Now he lives in a small studio apartment, where he sleeps on an air mattress. He gets mental health counseling and other services within blocks of his home. A service helps him pay his bills and rent, which is one-third of the $735 he gets in monthly disability payment.

Heller said he regularly takes his medication and works hard each day to stick to his treatment plan. He plans on looking for a job soon and wants to pass his GED.

“Getting myself back to normal — that took a long time,” he said. “I’m determined to get better.”

Finding solutions to homelessness is expensive. Voters in the city and county of Los Angeles since last year have passed a pair of ballot initiatives that will raise about $4.7 billion over the next decade to pay for thousands of affordable housing units and homeless services.

In May, a nonprofit pledged $100 million to help San Francisco cut its number of chronically homeless in half in five years by creating more permanent housing and increasing mental health services.

In Sacramento, where the number of people living on the streets has soared 116 percent over the past two years, the city and county last month agreed to spend tens of millions of dollars to coordinate services for those with mental illness and substance abuse problems. Steering them toward permanent housing is a cornerstone of the new effort.

And last month, King County, which includes Seattle, partnered with the Ballmer Group and others in a new program that will pay incentives to agencies that provide outpatient treatment on demand.

The hardcore homeless represent a major financial burden on Everett, putting pressure on the jail, emergency room and other services. In one extreme example, officials estimated one person used about $500,000 in such resources in one year. Another homeless man spent 800 nights in jail over eight years for trespassing and other nuisance crimes.

Hard cases resist easy solutions, but Everett’s team persists.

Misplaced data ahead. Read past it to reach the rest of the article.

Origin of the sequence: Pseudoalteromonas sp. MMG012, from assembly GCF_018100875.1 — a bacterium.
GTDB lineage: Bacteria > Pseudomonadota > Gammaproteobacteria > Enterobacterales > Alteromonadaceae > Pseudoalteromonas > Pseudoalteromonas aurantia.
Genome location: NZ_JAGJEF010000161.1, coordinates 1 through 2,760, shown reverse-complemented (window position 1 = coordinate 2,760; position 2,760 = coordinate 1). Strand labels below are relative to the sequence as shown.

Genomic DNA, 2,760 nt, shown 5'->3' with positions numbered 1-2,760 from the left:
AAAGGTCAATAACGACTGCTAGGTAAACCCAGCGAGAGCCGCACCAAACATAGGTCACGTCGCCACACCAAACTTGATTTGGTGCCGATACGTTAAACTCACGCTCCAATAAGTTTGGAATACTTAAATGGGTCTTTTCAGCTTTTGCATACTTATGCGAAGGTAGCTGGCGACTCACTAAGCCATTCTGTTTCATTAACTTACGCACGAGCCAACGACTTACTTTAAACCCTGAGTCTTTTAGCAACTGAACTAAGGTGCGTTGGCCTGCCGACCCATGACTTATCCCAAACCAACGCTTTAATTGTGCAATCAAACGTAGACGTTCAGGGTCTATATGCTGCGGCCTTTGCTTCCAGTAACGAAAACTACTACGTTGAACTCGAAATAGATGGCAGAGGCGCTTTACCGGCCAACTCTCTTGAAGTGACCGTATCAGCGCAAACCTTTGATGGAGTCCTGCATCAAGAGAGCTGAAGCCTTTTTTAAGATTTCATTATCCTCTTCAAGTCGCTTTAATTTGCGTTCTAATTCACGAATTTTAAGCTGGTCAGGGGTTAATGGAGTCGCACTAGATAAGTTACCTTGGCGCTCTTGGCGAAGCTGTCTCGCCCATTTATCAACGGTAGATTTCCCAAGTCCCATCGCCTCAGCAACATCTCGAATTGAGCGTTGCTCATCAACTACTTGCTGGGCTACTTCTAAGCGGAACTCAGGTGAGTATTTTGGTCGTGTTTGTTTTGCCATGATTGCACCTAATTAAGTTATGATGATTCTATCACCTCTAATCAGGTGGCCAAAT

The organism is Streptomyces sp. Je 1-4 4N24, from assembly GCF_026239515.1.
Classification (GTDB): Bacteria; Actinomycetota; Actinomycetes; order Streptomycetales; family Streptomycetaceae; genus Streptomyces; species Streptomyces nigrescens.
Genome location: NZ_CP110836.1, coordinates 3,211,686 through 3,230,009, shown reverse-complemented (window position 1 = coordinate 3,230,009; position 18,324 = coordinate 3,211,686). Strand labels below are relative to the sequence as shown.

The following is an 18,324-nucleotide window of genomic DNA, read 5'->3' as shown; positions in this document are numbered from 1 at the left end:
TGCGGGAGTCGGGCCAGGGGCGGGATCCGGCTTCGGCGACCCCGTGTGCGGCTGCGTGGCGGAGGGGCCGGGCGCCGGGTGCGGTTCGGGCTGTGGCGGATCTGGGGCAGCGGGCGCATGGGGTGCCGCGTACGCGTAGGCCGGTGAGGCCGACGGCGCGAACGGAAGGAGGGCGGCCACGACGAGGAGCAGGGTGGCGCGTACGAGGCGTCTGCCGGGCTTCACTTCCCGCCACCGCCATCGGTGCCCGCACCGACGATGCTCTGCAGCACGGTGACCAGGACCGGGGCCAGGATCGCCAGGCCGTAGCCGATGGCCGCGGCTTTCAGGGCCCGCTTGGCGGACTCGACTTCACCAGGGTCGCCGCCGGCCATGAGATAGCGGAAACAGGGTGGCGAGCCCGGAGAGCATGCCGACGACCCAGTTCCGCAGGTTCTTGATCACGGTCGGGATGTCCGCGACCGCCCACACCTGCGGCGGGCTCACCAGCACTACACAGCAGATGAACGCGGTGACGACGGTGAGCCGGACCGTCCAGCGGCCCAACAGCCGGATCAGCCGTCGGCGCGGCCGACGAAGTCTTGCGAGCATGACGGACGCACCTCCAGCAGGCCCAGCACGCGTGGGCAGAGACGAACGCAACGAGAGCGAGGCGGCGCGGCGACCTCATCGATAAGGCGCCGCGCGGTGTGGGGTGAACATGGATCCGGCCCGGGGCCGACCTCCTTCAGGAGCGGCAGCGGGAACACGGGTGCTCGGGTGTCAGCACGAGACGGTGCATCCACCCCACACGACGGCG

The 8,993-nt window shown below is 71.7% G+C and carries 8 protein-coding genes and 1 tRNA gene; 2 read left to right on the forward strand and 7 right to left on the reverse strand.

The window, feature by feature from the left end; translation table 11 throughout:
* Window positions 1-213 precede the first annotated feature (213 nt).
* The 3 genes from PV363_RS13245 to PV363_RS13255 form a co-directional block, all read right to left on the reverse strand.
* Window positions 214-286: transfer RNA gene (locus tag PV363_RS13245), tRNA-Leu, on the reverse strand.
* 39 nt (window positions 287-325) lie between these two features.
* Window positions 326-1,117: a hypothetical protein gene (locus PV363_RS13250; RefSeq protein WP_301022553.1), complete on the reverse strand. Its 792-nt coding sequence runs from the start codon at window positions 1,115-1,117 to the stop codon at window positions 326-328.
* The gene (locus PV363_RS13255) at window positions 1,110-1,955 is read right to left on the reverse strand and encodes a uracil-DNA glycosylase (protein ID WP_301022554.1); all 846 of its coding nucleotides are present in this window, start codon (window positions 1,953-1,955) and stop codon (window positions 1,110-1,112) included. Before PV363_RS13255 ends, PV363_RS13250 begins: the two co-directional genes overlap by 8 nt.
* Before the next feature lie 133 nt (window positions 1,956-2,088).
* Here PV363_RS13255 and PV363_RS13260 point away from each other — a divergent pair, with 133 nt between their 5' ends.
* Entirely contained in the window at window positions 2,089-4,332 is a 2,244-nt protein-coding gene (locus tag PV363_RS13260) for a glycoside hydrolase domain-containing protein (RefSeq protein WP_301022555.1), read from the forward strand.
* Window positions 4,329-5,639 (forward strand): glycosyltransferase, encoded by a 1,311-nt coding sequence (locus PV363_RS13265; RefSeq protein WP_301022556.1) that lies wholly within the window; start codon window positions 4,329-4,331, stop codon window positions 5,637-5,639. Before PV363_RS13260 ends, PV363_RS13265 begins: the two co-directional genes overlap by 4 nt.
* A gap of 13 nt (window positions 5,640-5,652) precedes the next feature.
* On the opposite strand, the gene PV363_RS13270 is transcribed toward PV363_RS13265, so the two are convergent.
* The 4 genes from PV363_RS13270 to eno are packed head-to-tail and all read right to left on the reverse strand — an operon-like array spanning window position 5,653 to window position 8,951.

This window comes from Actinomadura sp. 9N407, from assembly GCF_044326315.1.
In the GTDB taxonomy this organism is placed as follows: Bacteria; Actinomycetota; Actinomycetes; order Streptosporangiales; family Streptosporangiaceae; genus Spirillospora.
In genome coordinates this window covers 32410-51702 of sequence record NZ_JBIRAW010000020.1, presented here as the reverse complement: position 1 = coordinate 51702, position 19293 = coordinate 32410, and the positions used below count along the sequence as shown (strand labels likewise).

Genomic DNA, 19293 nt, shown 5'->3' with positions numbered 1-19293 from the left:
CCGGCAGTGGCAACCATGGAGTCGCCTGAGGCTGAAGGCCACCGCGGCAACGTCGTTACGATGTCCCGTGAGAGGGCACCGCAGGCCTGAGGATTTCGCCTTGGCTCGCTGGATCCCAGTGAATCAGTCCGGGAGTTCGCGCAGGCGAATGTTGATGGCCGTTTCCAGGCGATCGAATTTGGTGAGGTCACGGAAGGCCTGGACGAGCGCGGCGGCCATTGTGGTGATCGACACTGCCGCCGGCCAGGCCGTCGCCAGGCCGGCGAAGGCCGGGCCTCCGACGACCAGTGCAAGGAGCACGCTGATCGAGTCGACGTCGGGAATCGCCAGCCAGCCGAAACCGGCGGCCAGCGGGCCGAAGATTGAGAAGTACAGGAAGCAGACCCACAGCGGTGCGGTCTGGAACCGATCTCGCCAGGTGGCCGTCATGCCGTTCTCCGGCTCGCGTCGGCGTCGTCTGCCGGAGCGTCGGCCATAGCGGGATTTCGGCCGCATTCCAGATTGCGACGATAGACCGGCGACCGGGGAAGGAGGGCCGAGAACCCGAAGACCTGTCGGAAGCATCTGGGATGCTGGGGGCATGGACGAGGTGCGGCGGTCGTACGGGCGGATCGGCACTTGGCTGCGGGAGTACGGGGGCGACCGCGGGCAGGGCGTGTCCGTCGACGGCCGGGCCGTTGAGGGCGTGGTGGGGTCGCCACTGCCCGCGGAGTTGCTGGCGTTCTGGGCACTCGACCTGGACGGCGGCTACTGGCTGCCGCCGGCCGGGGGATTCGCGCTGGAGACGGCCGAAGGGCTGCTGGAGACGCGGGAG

Teams try to serve people where they are — in streets, in the woods or under freeways. Volunteers with The Hand Up Project — many of whom are recently homeless and recovering addicts — have been hitting familiar haunts to find others who might be ready for recovery.

One rainy day, they found 34-year-old Robart Blocher living high up in the trees in a two-story fort he built out of discarded materials. He is addicted to meth, he said, and suffers from social anxiety disorder and other mental health issues, making it hard for him to go to places and seek help.

Blocher (AP Photo/Ted S. Warren)

He used to make $14.50 an hour as a chef until his addiction, a series of bad choices and medical issues forced him to find shelter in the woods. He had been living in a basement apartment, but got kicked out when his roommate died. Then he moved into a trailer and couch surfed. He eventually lost his job.

A recent report found there is nowhere nearby where someone working a full-time minimum-wage job could afford an apartment that was not subsidized or shared with others, and that’s Blocher’s experience: “Nowadays, no way,” he said.

When the outreach team approached Blocher, offering to help him into treatment, he seemed receptive. He said he needed a mental health evaluation — but he had to deal with other stuff first.

The volunteers back off, for now. They will return.

In the past, Hil Kaman had prosecuted 38-year-old Joshua Rape. For years, his life has been a revolving door of jail stints, shelters and couches, and street-wanderings.

A specialized team of mental health professionals, housing and recovery experts, social workers, jail staff and officers worked to build a relationship with him. There were times when he’d tell them he wanted to get better but then he would disappear: “I was pretty evasive and elusive,” Rape recalled.

Opioid outreach specialist Amy Austin kept after him.

“She was all over me,” he said, recalling how she went searching for him a year ago when he missed an appointment after relapsing.

“I just wanted him to know that he could always come and find me,” she said.